Pair of blue glass vases, possibly made in France and alleged to have been recovered from the Loch Ard wreck by the donor's great-grandfather William James and his brother James James. The two men were shipwrights and were allegedly given salvage rights (although this cannot be substantiated.)

The Loch Ard departed England for Melbourne on 2 March 1878. Commanded by Captain Gibbs, with a crew of 17, the ship was carrying 37 passengers and various cargo, much of it for the Melbourne 1880 International Exhibition. On 1 June, the ship was expecting to sight land when it encountered heavy fog. When the fog lifted around 4am, the crew were greeted with heavy breakers and a cliff face, unable to clear the coast in time the Loch Ard ran aground on a reef. The masts and rigging came crashing down, and the ship sank within 10 or 15 minutes of striking the reef.

There were only two survivors of the wreck, Eva Carmichael, who survived by clinging to a spar for five hours, and Thomas R. Pearce, an apprentice who clung to the overturned hull of a lifeboat. Tom came ashore, then returned to the Ocean to rescue Eva, after hearing her shouts. Following the wreck much of the ship's cargo was recovered, surprisingly largely intact.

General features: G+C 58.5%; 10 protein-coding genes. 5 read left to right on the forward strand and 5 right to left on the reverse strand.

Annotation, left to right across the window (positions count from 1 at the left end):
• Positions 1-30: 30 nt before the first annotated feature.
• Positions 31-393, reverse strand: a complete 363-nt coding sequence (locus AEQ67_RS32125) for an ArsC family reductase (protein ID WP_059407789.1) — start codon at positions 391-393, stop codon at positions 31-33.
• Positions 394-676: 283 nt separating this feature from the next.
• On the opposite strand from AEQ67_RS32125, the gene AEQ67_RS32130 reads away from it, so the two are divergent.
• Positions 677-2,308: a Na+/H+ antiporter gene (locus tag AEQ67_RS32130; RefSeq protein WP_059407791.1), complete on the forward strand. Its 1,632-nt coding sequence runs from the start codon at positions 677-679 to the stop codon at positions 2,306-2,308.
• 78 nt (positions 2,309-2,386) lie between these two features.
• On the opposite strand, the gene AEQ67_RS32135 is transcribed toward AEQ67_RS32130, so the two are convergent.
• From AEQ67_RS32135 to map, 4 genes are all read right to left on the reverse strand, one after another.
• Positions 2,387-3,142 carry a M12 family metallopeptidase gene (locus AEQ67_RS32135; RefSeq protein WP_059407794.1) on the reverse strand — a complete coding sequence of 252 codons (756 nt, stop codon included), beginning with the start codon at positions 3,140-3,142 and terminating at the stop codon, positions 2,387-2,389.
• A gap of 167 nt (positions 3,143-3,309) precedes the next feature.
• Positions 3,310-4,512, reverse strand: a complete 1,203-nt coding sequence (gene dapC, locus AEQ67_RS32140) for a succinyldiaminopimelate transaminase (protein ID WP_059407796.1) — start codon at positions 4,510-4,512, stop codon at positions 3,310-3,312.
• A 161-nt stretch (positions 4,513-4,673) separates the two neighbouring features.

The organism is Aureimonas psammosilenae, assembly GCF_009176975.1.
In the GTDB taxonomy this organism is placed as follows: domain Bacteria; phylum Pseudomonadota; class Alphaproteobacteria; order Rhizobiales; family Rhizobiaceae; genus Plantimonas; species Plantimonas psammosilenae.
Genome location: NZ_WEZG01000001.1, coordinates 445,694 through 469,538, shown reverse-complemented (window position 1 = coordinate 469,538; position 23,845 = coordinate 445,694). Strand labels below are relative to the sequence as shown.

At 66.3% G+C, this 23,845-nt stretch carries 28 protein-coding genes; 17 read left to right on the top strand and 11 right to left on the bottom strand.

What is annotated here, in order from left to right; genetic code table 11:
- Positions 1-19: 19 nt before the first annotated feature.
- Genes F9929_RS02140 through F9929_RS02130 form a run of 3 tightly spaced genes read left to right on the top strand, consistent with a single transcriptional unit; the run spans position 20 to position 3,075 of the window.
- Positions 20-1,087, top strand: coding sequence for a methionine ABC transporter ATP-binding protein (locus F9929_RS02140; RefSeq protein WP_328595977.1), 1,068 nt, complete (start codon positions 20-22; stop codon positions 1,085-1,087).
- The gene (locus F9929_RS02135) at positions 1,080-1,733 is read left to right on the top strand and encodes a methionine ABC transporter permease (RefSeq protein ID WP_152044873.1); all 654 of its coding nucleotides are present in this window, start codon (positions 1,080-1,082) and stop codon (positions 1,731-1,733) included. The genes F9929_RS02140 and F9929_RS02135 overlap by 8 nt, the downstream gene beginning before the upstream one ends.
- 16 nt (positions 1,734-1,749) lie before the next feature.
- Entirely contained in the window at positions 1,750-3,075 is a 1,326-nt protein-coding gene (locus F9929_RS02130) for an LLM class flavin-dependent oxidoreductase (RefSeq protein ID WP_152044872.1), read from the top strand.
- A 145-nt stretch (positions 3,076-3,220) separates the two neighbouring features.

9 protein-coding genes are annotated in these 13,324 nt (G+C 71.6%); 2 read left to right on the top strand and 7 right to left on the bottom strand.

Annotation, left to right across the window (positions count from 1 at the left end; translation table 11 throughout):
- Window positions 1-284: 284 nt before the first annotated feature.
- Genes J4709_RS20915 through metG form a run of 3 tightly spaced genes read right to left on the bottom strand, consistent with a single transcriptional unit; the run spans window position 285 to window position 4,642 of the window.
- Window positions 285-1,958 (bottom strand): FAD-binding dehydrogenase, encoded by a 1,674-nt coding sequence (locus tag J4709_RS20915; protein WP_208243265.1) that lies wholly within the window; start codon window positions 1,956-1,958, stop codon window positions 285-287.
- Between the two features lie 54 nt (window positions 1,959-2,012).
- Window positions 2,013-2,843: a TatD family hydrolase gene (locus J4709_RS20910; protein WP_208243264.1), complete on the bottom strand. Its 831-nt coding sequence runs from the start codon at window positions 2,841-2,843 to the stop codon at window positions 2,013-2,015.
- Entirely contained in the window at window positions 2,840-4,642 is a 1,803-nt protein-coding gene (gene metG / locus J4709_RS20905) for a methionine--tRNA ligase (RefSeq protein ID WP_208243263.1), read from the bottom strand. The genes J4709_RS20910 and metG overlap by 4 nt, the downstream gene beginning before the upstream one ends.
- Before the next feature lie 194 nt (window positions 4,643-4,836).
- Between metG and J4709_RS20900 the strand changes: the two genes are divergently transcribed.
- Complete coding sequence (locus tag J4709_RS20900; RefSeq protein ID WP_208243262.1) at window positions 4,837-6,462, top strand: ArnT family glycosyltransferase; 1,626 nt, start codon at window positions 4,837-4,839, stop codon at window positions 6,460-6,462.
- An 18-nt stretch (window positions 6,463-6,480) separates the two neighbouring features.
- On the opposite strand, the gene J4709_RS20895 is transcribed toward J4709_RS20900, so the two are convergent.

Physical Description

Pair of blue glass vases, with rounded bases and fluted tops. The vases would have made by blown into a mould and hand-shaped at the fluted top with pincers. The clearer glass handle would have been added afterwards.

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